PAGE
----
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Functors in Scala

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Functors in Scala

This post presents a nice overview of using functors in Scala for mapping between values.

· Java Zone
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What every Java engineer should know about microservices: Reactive Microservices Architecture.  Brought to you in partnership with Lightbend.

While programming in Scala, we often come across a term called a functor. A functor is an extremely simple, but powerful concept. In this blog, we'll discuss that in more detail.

Theoretically, a functor is a type of mapping between categories. Given two categories, A and B, a functor, F, maps the objects or entities of A to the objects or entities of B. We can simply call it a function of objects or entities.

In programming, functors come into play when we have types or values wrapped inside contexts or containers. Wrapping the app up inside context blocks the application from using normal functions on the values. This happens because the result of the function is dependent on the context.

The solution to above scenario is a function that knows how to apply functions to the values wrapped in a context. Internally speaking, this function should have the potential to:

  • Unwrap (fetch) the value from the context.
  • Apply the function to the value.
  • Re-wrap the resultant into the context.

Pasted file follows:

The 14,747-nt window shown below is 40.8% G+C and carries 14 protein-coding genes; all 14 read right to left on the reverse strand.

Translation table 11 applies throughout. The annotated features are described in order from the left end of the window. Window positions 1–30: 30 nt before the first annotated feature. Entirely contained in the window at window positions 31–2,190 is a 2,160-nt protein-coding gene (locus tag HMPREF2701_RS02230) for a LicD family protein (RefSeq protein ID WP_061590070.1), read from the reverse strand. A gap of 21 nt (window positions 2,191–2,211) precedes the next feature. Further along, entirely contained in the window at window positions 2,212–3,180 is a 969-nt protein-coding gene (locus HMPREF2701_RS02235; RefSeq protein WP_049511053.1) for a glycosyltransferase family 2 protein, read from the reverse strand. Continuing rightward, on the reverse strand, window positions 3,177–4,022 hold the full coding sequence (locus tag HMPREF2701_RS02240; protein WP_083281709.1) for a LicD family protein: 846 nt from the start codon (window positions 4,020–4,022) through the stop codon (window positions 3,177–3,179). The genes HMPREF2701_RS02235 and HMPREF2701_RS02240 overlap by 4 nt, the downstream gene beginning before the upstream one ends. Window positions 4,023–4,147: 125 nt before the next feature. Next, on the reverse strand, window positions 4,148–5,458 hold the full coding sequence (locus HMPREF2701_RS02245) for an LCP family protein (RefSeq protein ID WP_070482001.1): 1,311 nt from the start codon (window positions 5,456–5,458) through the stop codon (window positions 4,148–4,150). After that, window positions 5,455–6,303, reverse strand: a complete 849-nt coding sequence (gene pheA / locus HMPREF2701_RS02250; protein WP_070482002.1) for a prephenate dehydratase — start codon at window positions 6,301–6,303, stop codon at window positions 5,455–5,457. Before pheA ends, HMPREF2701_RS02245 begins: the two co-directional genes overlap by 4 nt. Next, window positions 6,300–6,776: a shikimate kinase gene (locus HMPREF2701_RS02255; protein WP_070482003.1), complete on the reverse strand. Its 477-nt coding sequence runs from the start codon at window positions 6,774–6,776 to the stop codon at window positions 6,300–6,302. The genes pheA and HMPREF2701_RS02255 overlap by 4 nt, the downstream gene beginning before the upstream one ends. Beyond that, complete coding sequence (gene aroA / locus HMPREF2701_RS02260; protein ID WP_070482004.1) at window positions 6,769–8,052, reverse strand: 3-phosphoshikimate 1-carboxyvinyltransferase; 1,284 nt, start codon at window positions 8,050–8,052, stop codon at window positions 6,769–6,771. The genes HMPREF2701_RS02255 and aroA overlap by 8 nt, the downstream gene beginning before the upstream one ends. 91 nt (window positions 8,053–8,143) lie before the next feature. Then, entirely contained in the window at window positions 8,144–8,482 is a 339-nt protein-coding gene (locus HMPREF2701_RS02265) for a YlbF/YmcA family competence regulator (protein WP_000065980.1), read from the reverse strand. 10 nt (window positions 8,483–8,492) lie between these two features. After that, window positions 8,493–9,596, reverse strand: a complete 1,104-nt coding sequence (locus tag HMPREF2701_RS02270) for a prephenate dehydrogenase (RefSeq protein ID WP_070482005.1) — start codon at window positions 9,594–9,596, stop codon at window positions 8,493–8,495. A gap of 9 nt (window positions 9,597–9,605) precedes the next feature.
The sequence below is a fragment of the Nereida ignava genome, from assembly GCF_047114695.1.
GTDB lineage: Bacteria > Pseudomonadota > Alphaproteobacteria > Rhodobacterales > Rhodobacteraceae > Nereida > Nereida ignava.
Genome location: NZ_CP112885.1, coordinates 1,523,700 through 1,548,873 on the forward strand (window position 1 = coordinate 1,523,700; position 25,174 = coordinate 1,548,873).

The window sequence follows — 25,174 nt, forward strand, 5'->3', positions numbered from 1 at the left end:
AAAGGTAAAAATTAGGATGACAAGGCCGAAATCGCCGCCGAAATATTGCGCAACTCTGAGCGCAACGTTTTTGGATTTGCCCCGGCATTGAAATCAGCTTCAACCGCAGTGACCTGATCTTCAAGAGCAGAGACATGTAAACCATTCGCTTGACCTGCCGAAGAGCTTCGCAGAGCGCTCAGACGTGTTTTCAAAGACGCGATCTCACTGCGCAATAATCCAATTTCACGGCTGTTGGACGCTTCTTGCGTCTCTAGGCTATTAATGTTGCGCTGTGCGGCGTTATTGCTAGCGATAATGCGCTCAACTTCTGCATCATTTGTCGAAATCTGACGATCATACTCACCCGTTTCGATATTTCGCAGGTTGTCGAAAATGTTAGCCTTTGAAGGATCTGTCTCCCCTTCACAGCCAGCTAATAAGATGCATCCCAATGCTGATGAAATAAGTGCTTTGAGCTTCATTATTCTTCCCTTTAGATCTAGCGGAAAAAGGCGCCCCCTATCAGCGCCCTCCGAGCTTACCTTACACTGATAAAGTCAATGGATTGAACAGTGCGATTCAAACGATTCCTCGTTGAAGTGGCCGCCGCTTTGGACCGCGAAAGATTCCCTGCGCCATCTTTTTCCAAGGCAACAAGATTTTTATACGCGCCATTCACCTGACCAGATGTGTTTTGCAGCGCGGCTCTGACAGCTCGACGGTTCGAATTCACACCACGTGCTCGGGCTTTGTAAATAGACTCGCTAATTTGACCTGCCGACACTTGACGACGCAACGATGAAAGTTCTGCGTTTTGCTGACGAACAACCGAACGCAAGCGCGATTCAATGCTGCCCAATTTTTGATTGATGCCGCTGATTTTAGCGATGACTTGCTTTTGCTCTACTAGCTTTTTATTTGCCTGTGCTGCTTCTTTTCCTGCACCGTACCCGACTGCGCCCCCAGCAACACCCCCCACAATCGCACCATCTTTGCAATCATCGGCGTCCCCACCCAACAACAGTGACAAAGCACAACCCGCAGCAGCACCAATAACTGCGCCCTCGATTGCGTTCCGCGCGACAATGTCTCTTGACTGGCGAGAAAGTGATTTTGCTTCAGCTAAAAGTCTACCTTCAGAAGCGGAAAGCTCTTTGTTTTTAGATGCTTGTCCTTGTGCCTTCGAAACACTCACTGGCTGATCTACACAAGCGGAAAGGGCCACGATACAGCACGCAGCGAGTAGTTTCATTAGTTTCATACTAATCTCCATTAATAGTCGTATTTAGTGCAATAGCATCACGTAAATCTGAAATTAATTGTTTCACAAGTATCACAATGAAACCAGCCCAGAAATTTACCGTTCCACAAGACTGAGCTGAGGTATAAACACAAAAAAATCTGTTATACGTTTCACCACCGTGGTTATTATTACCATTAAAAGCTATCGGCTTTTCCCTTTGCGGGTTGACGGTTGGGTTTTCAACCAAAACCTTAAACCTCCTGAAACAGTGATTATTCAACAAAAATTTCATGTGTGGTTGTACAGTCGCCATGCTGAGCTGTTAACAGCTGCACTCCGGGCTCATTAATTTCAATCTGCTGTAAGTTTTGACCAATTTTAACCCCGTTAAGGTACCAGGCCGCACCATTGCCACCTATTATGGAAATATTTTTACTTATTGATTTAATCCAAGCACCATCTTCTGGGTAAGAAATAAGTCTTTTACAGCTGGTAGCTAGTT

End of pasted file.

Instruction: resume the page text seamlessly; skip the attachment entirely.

functor is defined by a type Constructor F[_] together with a function ...

map :(A=>B) => F[A]=>F[B]

... where the following holds true:

  1. Map identity means the same thing as identity.
  2. (Map f) compose (map g) is equal to map (f compose g).

Functor(s) are not in-built in Scala — as abstractions, they do not exist in Scala — but functor-like behavior is built into Scala. The invocations of the map on various types in Scala is consistent with the definition of functors. The example below illustrates the point:

one

But certain libraries, like Scalaz, provide us with the concrete concept of functors. Scalaz provides us with a type clas sFunctor[F[_]] , which defines a map as

def map[A,B](fa:F[A])(f:A=>B):F[B]

Along with a trait functor, which formulates the above-stated rules.

Let's look at an implementation with an example:

First of all, we need to import Scalaz:

import scalaz.Functor
case class Container[A](first:A,second:A)
implicit val demoFunctor= new Functor[Container]{
   def map[A,B](fa:Container[A])(f:A=>B):Container[B]=Container(f(fa.first),f(fa.second))
}


There are plenty of other examples of functors, too, such as options, streams, lists, etc.

implicit val OptionFunctor =new Functor[Option] {
    def fmap[A,B](f:A=>B):Option[A]=>Option[B]=option =>option map f
}

implicit val ListFunctor =new Functor[List] {
    def fmap[A,B](f:A=>B):List[A]=>List[B]=list =>list map f
}


And there you have it. You learned about functors, what they can do, and how to create them. In my next blog, I'll be discussing functors and applicatives in more details.

Happy reading!

Microservices for Java, explained. Revitalize your legacy systems (and your career) with Reactive Microservices Architecture, a free O'Reilly book. Brought to you in partnership with Lightbend.

Topics:
java ,jvm ,scala ,functors ,design

Published at DZone with permission of Pallavi Singh, DZone MVB. See the original article here.

Opinions expressed by DZone contributors are their own.

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